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What is stopping architects selling homes directly to house-hunters?

Essex Mews by Solidspace with MW Architects
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A new book by architect-turned-developer Roger Zogolovitch argues the case for wresting control from volume housebuilders

Few would disagree, Londoners least of all, that the UK’s housebuilding system is failing us. The responsibility for building homes currently rests with a handful of large, privately-owned companies, which exert a stranglehold on land supply and fail to deliver on quantity or quality. It need not be this way, according to architect-turned-developer Roger Zogolovitch in his new book Shouldn’t we all be developers?

Over 190-odd pages, Zogolovitch examines different cogs in the housebuilding machine – design, land, planning, money – explaining how these drivers have created the current stranglehold and, crucially, how we might break it.  

His provocation is that an independent spirit is needed to wrest control of our housing from volume builders. The solution is manifest in the ‘gap sites’ of cities, where smaller, independent developers can lead a design-led densification process.

It is here, in the Georgian terraces and Victorian warehouses of London’s unfashionable areas, ‘the backlands and badlands’ that the author first turned his hand to development. Back in the early 1970s, the sort of architectural dentistry Zogolovitch was performing – renewing or replacing decayed housing stock – was welcomed by local authorities. Today, developers are viewed with a degree of suspicion by both local government and existing residents wary of what might be thrust upon them. This resistance is understandable but, unless the city rekindles the boldness that saw it recover from traumas such as the Blitz, which destroyed one in six London homes, the housing shortage will continue, the book argues.

The obsession with period property illustrates a deep-seated dissatisfaction with what the market offers

Our labyrinthine planning system, examined in the opening chapter, is stifling this entrepreneurialism. Our default setting is to oppose change, Zogolovitch suggests, drawing an historical contrast between Paris’s embracement of IM Pei’s glass pyramid at the Louvre and our own timid approach to the National Gallery extension. Given Paris’s reputation as museum rather than a city, some might find this comparison hard to swallow, but Zogolovitch’s point stands.  

Layer upon layer of legislation, plus ever-present concerns over conservation, have led to a ‘theatre of the absurd’ where planners are frightened to allow any changes to an approved scheme post-consent lest they end up in court. Designs are therefore never allowed to evolve and improve significantly from a prototype stage, which ultimately impacts on finished quality.

Planning is just one of eight issue-led chapters (the ninth is given over to case studies) and sets out the formula that carries through the rest of the book. Each breaks down into easily digestible chunks: My Point of View, History and the Current Context, Propositions and My Dream Scenario. Though rigid, the format is a useful device in simplifying a complex subject.

One of the most interesting chapters is Branding. In it, Zogolovitch asks a rhetorical question ‘What if John Lewis made homes?’ going on to pick apart our estranged relationship with volume housebuilders. Brands like John Lewis, for example, work hard to gain the trust of their customers through good service and a quality product. You would be hard pushed to find a consumer with a particular loyalty to a major housebuilder.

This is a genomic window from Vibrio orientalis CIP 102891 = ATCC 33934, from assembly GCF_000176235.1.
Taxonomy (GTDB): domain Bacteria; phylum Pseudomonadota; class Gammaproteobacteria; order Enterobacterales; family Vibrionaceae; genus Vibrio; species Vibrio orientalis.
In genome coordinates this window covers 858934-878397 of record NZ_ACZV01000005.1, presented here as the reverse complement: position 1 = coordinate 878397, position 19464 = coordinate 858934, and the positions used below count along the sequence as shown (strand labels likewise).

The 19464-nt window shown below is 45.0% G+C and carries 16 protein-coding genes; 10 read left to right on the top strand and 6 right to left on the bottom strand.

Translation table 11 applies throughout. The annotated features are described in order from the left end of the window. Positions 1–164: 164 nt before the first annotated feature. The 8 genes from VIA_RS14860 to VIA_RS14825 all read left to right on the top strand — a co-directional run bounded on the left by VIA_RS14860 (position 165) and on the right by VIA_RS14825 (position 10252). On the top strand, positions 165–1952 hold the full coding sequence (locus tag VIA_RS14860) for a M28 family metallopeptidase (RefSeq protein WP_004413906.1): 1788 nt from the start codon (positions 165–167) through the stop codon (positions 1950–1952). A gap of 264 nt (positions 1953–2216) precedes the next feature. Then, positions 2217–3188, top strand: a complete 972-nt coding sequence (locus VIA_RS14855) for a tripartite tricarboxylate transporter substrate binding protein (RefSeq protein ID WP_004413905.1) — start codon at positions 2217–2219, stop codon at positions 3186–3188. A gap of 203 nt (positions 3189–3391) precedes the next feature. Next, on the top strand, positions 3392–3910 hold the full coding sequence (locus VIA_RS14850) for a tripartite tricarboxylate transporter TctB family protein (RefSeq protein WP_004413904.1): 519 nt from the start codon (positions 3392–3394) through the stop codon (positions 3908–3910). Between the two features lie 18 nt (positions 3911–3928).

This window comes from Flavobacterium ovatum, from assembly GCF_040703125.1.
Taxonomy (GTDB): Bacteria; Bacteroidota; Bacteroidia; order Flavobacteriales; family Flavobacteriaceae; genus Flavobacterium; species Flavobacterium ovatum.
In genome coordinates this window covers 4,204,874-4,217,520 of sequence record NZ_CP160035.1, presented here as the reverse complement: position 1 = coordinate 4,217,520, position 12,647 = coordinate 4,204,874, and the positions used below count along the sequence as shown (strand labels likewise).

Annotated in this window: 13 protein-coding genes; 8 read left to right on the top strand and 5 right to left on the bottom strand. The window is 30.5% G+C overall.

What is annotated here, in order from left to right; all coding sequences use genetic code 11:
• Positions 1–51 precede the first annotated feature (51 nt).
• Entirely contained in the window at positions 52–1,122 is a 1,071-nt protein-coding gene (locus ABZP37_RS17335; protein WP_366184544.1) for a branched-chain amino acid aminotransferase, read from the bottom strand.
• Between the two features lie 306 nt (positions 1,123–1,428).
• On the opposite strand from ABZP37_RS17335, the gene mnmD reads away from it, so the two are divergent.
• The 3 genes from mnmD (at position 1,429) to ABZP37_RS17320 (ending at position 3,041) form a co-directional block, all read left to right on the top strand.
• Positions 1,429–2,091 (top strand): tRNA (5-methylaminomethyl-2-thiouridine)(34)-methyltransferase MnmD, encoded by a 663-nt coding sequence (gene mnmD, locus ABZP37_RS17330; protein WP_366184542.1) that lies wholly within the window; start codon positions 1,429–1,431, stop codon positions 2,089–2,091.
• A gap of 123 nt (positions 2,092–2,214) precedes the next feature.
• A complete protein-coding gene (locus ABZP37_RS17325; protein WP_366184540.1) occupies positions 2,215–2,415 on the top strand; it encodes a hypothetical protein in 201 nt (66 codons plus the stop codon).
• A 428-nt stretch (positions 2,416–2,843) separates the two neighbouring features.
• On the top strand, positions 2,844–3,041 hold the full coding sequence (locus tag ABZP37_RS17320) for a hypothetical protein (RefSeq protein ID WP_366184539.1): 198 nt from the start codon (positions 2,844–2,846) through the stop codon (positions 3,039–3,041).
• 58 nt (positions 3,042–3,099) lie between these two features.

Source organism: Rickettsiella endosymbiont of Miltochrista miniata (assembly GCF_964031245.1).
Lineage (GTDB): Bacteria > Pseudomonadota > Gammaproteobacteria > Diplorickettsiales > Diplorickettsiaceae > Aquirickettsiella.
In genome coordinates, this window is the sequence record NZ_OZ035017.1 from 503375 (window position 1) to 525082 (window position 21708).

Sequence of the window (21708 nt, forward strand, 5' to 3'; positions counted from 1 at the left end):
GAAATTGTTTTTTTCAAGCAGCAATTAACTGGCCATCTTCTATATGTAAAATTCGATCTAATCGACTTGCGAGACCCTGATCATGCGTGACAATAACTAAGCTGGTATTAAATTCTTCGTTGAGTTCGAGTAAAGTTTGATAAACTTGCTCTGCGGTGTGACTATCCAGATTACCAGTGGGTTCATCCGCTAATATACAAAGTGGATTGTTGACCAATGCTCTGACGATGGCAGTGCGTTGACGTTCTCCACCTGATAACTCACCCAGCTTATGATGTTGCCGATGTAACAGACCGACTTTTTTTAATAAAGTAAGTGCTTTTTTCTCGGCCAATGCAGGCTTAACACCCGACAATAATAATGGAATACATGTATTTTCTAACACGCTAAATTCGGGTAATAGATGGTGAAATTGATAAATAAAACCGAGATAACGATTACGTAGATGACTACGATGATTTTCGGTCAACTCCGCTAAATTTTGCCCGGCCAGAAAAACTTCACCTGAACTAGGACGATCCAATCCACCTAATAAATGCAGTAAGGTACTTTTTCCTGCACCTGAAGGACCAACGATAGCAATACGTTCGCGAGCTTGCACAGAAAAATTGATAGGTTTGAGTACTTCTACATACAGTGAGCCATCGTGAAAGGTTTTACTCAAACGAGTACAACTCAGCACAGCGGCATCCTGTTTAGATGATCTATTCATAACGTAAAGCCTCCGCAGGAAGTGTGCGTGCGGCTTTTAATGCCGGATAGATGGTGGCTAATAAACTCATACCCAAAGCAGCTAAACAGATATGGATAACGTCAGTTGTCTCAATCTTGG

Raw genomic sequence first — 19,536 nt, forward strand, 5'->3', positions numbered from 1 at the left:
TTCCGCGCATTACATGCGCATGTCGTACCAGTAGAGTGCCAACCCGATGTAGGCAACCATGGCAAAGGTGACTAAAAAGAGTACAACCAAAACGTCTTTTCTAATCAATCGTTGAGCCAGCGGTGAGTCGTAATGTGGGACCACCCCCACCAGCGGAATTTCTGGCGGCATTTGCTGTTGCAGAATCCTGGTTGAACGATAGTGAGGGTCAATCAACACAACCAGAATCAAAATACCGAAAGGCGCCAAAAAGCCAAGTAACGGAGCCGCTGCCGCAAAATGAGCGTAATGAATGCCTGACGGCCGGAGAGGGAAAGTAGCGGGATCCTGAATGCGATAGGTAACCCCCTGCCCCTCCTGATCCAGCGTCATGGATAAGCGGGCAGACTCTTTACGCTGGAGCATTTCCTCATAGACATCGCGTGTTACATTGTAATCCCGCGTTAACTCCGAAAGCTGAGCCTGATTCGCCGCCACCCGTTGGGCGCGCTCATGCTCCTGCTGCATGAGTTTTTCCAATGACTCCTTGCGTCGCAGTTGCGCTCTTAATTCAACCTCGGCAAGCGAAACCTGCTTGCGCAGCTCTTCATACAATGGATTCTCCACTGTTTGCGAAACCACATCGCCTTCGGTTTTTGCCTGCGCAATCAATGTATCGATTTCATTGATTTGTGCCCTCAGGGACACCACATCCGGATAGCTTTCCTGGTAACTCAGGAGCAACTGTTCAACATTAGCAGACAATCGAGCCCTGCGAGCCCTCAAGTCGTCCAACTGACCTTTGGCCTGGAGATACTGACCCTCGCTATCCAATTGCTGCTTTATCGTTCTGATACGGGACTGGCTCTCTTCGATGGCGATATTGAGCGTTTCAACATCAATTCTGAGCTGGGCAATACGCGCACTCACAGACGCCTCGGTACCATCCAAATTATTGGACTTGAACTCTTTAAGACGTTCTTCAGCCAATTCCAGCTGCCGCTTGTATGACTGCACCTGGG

In backing up his point, Zogolovitch refers to a survey that found three quarters of us would not consider buying a new-build home. The obsession with period property cannot be boiled down to nostalgia, but illustrates a deep-seated dissatisfaction with what the market offers.

Though he avoids endorsing it as a repeatable model, Zogolovitch references Poundbury’s clearly defined target audience as an example of what a housing brand could look like. As custodians of a brand and its associated values, independent developers can build a degree of trust with the public that volume housebuilders have not.

Returning to Zogolovitch’s fundamental question, ‘Shouldn’t we all be developers?’ it is worth looking a parallels from other industries. Print publishing is undergoing a grassroots renaissance driven by individuals tired of working for large organisations that fail to match their own enthusiasm. Ditto design, with new production methods allowing graduates to make and sell products directly to the consumer rather than relying on an established furniture brand to do it for them. Even the unregulated free-for-all that is estate agency has seen smaller, boutique operators spring up to challenge the status quo. It seems natural that architects take on the housing challenge directly rather than attempting to precipitate change from within a broken system.

Undoubtedly, many architects will agree with Zogolovitch’s stance. However, the risks for architects embarking on such an adventure cannot be swept aside by mere prose, no matter how persuasive. But it can be done. Indeed, in his foreword, Paul Finch describes the author as an idealist and romantic, and this sensibility is plain to see throughout Zogolovitch’s book.

However, as evidenced by the success of his own company, Solidspace, there is business acumen underpinning the dreaming. The challenge, as Zogolovitch sees it, is for others to follow suit

Shouldn’t we all be developers? by Roger Zogolovitch

Shouldn’t we all be developers? by Roger Zogolovitch

Shouldn’t we all be developers? by Roger Zogolovitch • Artifice • £19.95


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